Genentech’s manufacturing operations at its headquarters in South San Francisco are also being shuttered. This facility was the world’s first to manufacture recombinant proteins on a large scale. Many of the 250-plus staff are shifting over to the clinical supply facility on the same site, while another commercial manufacturing facility is set to be completed next year in Oceanside, southern California.

Numerous other jobs were cut, too, many at biotechs after trial failures or acquisitions. Elsewhere, Spain’s Grifols, which specialises in blood plasma therapies, cut 2300 jobs, most of them in its US operations. Another 1000 roles are being cut at Biogen, while cuts at Gilead include 7% of the workforce at its cell therapy business Kite, largely in the US. And Amgen’s $28 billion acquisition of Horizon finally completed in October, with about 350 Horizon jobs set to be lost as a result.

Approvals, sales and shortages

On a more positive note, after a slow year for approvals in 2022, the US Food and Drug Administration (FDA) had surpassed that year’s 37 new drugs (an eight-year low) by early November. Notable new approvals include Biogen–Eisai’s Alzheimer’s antibody lecanemab (Leqembi), though at more than $25,000 a year and only limited Medicare coverage, its cost is likely to limit uptake.

In November, the UK approved the first cell therapy created using Crispr gene editing. Casgevy, from Vertex and Crispr Therapeutics, treats the blood disorders sickle cell disease and beta-thalassaemia. The US FDA followed with its own approval in early December.

There has also been a lot of activity on preventing disease caused by respiratory syncytial virus (RSV). Two vaccines for older adults have been approved (one developed by GSK and the second by Pfizer), while the antibody nirsevimab (Beyfortus), co-developed by AstraZeneca and Sanofi, was approved to prevent RSV disease in babies. At the end of the year, AZ added a clinical-stage combination RSV/human metapneumovirus vaccine, with its $800m acquisition of Icosavax. Also on the vaccines side, Valneva’s Ixchiq became the first approved to protect against the mosquito-borne chikungunya virus.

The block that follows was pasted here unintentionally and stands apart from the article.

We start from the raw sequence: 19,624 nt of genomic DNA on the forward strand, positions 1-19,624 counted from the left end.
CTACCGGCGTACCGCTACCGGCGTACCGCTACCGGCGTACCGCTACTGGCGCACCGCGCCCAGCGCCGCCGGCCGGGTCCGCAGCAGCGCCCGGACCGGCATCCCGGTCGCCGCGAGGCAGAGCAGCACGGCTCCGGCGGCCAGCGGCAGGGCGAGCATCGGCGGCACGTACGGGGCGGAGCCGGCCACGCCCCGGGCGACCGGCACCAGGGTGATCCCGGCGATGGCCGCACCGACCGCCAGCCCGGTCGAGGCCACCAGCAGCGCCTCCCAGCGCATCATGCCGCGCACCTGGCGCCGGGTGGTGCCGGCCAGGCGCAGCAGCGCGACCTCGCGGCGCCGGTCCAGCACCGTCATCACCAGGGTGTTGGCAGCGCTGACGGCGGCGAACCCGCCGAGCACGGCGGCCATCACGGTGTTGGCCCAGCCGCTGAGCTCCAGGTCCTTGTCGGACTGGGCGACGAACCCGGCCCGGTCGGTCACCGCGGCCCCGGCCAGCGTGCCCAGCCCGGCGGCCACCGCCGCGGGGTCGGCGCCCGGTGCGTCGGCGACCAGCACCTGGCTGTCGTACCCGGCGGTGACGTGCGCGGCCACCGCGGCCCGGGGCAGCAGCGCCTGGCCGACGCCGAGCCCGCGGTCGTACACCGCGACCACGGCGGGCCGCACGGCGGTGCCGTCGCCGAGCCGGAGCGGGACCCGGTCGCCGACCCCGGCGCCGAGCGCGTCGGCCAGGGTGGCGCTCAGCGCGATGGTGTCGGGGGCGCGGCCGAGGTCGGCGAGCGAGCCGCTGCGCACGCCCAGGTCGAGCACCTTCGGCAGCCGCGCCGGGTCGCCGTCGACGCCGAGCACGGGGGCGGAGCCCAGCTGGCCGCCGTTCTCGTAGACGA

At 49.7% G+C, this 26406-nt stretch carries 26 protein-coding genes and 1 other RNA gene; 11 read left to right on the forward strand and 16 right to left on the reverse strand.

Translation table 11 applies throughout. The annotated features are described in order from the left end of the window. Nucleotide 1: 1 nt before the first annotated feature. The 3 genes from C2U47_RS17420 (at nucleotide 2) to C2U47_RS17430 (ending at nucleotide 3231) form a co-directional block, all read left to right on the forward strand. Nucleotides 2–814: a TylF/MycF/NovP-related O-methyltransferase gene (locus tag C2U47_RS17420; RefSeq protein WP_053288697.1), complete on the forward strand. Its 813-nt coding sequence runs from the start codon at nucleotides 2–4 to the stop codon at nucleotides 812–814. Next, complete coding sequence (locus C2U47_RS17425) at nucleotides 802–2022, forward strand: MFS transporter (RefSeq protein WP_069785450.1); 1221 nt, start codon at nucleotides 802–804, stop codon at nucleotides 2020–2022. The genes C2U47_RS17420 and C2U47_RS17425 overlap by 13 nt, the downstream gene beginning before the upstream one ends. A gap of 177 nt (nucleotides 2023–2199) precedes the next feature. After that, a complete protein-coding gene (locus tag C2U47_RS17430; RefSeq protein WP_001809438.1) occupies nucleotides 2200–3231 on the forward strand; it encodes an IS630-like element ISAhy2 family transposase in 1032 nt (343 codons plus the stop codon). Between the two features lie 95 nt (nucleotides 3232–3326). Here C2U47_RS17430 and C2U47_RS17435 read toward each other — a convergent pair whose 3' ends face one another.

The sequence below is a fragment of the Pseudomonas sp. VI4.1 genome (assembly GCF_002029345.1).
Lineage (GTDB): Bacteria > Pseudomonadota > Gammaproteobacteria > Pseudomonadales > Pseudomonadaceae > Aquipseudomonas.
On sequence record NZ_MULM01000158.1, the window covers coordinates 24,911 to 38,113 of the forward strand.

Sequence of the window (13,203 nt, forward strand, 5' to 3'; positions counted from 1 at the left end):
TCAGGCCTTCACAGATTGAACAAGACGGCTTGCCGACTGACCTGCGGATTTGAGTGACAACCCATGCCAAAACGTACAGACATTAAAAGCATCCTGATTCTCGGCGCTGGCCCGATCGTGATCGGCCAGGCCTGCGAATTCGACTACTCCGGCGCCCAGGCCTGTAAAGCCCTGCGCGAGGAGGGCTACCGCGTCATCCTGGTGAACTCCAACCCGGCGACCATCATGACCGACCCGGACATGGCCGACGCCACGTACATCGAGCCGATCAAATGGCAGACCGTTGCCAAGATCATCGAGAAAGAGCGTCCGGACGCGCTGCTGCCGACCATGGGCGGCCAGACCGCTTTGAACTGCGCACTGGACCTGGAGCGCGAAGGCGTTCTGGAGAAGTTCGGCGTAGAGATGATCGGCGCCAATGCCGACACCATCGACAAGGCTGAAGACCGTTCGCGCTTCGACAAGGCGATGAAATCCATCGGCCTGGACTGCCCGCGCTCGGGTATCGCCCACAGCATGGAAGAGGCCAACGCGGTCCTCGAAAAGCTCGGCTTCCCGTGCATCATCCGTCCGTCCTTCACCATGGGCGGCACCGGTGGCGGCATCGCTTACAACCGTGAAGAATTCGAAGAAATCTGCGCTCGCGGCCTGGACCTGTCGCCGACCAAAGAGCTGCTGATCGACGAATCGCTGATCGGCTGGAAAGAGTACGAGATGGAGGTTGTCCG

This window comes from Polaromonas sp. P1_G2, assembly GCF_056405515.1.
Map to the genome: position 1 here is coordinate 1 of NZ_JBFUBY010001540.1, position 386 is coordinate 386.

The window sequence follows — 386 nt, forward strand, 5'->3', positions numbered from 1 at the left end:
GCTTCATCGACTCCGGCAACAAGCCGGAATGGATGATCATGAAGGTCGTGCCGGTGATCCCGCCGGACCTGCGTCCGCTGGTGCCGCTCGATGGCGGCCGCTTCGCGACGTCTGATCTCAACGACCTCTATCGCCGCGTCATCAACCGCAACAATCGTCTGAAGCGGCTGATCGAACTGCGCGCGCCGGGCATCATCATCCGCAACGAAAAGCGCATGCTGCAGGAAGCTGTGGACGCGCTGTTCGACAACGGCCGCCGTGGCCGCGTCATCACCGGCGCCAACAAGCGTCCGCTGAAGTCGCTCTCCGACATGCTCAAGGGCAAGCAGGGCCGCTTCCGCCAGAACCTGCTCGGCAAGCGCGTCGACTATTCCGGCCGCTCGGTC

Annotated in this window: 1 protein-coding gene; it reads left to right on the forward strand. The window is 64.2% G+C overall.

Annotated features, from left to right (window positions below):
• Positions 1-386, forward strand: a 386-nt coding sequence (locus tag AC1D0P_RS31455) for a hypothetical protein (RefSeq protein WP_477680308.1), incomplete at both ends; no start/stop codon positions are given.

Pfizer and BioNTech’s Covid-19 vaccine Comirnaty remained at the top of the drug sales list at the start of 2023, with Pfizer reporting 2022 revenues of about $38 billion. This was still comfortably ahead of previous list-topper adalimumab (Humira) from AbbVie, in second place at $21 billion. Two more Covid products – Moderna’s Spikevax vaccine and Pfizer’s antiviral treatment Paxlovid – remained in the top five, along with Merck & Co’s immunotherapy agent pembrolizumab (Keytruda).

But with reductions in government-funded vaccination programmes and prescriptions for Covid-19 treatment drugs, the make-up of the list for 2023 is expected to look a little different. Keytruda is set to sit atop the pile, with Humira unlikely to regain its long-term status at the head of the list as several biosimilars were finally launched. Even with significant price increases for private Covid-19 vaccinations and antiviral treatment, Pfizer is predicting combined 2023 sales for Comirnaty and Paxlovid in the region of $13 billion.

Drug shortages continue to be a problem; in the US they are reported to be at their worst level in a decade. Notable issues include diabetics struggling to get hold of the diabetes drugs that are increasingly being demanded for weight loss.

Further shortages arose when a Pfizer facility in North Carolina was hit by a tornado in June. This plant makes about a quarter of the company’s sterile injectable medicines for the US hospital market. Some production restarted about 10 weeks later, but the company expects supplies to be disrupted into 2024.

More US supply issues face mifepristone, whose uses include inducing early terminations, and which is being targeted by anti-abortionists. An April ruling by a Texas federal judge claimed the FDA should not have approved it back in 2000 and thus it should be banned. An appeals court decreed in August that instead of an outright ban, for now the FDA had to return to its 2016 rules, which restrict access, including a ban on delivery by mail. The case is now with the supreme court, but there is wider industry concern about the judicial system reversing decisions made by the FDA’s scientific experts.